The High Tide Festival was an R&D process in partnership with LV21 (40 metre steel-hulled lightship, moored in Gravesend) designed to support local artists and members within the mental health community to discover and explore the heritage, landscape, and untold stories of the Thames Estuary.
“Some people live their lives sitting comfortably on a beach; watching the waves crash and building sandcastles. Some people live just on the edge of the water; occasionally drifting out onto the horizon, but never enough to stop them swimming back to the shore. And some people spend their whole lives out in the deep; treading water and trying to keep their head above the surface.”
"Our R&D process - set up in response to COVID-19 - is designed to nurture autonomy throughout this difficult time and provide opportunities to harness practical solutions for making a creative process viable, amidst a time of creative limitation and inaccessibility."
Artists from a variety of disciplines including puppetry, photography, music, and literature were invited to play, invent, develop, and produce a piece of work that responded creatively to the theme open water. Participating artists had five weeks to produce (from home) their idea within their chosen discipline, ready for presentation within a public exhibition, aboard LV21. Alongside the production of works, Naked Frank Theatre hosted a series of workshops and participation events to support the creative process. On 16th and 17th July 2021, LV21 let down their gangway to the public and invited people to climb aboard and experience the exhibition of works. Twenty three artists took part in festival with over forty original pieces of material, across eleven different mediums, on display.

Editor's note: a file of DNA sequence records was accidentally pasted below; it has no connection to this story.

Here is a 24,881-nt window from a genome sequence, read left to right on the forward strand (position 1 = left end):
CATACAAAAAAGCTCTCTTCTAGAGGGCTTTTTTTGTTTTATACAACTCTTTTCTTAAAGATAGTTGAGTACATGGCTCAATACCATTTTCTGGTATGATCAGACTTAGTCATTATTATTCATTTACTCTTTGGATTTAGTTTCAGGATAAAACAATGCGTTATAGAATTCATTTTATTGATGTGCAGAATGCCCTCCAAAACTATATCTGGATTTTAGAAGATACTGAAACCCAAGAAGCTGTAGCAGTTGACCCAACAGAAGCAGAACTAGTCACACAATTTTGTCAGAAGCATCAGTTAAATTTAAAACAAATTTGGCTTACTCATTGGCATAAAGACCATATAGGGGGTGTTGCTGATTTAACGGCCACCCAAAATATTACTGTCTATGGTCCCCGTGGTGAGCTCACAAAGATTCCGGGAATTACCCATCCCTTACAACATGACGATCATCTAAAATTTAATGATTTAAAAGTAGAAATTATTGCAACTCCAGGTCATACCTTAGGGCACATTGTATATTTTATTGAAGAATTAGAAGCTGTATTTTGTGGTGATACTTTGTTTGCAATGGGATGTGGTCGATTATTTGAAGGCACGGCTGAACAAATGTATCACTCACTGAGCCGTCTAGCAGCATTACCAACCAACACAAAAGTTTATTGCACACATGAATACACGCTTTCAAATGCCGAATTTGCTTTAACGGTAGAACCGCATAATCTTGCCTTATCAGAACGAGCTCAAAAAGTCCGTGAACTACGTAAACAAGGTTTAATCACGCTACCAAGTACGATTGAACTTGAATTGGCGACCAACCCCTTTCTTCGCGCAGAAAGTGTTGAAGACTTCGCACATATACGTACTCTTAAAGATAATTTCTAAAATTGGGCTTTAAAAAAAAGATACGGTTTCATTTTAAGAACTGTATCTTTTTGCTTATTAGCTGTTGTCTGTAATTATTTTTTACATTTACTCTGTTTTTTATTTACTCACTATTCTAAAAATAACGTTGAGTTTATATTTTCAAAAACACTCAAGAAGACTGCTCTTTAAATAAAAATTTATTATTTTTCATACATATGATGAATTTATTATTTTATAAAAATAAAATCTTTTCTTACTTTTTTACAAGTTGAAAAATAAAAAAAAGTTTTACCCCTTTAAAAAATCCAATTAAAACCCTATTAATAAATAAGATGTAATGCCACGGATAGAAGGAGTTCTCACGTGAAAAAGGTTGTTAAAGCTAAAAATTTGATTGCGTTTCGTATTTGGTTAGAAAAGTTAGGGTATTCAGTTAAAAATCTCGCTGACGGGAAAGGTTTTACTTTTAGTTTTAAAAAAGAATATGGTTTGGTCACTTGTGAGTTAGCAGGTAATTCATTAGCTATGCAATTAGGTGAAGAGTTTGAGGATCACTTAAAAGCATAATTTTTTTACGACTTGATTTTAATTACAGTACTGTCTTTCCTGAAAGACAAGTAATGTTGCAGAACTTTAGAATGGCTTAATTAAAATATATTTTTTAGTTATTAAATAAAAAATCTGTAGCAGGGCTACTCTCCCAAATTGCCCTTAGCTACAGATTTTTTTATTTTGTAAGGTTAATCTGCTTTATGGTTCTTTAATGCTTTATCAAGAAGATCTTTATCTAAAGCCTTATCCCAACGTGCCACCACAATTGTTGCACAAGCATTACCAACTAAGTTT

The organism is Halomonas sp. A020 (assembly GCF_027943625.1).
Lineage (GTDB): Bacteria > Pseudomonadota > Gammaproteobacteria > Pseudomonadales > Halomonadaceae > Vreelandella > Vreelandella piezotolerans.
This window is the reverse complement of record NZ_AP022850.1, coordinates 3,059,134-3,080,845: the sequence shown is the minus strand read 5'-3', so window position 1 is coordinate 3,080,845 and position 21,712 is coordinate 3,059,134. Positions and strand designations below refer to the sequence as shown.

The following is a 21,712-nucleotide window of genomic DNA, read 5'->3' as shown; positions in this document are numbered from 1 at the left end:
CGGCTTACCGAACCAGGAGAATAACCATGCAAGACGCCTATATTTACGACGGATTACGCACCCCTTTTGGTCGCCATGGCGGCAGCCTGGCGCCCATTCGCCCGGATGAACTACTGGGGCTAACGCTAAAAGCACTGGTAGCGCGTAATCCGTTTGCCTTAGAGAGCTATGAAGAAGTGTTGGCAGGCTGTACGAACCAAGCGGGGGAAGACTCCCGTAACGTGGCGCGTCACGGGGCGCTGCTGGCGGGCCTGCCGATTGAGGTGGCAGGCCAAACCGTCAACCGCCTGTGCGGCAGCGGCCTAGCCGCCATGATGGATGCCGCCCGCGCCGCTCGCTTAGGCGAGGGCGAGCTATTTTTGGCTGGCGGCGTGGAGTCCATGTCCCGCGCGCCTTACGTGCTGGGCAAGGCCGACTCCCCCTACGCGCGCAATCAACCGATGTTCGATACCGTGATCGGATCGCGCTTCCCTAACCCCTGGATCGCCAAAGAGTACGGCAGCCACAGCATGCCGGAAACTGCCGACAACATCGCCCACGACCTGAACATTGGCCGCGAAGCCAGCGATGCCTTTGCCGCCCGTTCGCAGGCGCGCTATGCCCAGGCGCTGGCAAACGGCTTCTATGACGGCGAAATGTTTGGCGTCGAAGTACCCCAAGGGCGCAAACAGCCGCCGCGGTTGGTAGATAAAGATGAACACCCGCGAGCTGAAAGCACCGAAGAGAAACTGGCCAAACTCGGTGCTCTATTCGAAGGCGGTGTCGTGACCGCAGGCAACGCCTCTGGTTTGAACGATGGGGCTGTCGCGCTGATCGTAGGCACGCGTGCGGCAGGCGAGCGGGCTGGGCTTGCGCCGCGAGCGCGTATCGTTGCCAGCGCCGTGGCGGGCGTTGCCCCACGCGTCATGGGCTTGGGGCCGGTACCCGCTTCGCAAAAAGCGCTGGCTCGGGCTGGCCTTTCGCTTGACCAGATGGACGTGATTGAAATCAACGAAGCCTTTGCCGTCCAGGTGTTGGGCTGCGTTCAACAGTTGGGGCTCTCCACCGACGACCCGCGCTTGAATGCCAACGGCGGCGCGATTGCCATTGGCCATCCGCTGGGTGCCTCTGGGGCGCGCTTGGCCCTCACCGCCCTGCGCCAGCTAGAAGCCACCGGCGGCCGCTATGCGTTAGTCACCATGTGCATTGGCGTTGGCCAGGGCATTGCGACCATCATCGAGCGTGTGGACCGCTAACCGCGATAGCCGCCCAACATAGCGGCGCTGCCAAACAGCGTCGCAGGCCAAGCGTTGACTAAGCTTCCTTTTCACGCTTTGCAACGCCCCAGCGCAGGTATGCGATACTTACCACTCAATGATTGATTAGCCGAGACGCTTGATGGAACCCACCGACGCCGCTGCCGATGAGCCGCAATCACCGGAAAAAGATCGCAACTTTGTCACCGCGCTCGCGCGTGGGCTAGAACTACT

"We recognise that this is a very difficult time for young creatives to kick start their careers and appreciate the need for inclusive opportunities that can support the arts industry to survive for long enough that new talent is able to thrive and make their mark. We understand the damage that extended lockdowns have had on the influence of heritage within local communities and recognise the disconnection of sites that play an essential role in making local areas diverse and culturally plentiful places to live."
The festival itself was set out to support young artists in training and/or the early stages of their career, and mental health service-users receiving support from local Oxleas teams; by providing a safe and sustained platform to develop, refine and share their creative practice, with audiences that would otherwise have no means of experiencing their work. At the forefront of the R&D process Naked Frank Theatre wanted to aid re-engagement with local heritage sites and support the cultural revival of their appeal.
Sofia De Sousa
Digital Pie Ltd
Naked Frank Theatre
SPECIAL THANKS TO
The Erith Centre
Rose Bruford College
Arts Council England
Kent County Council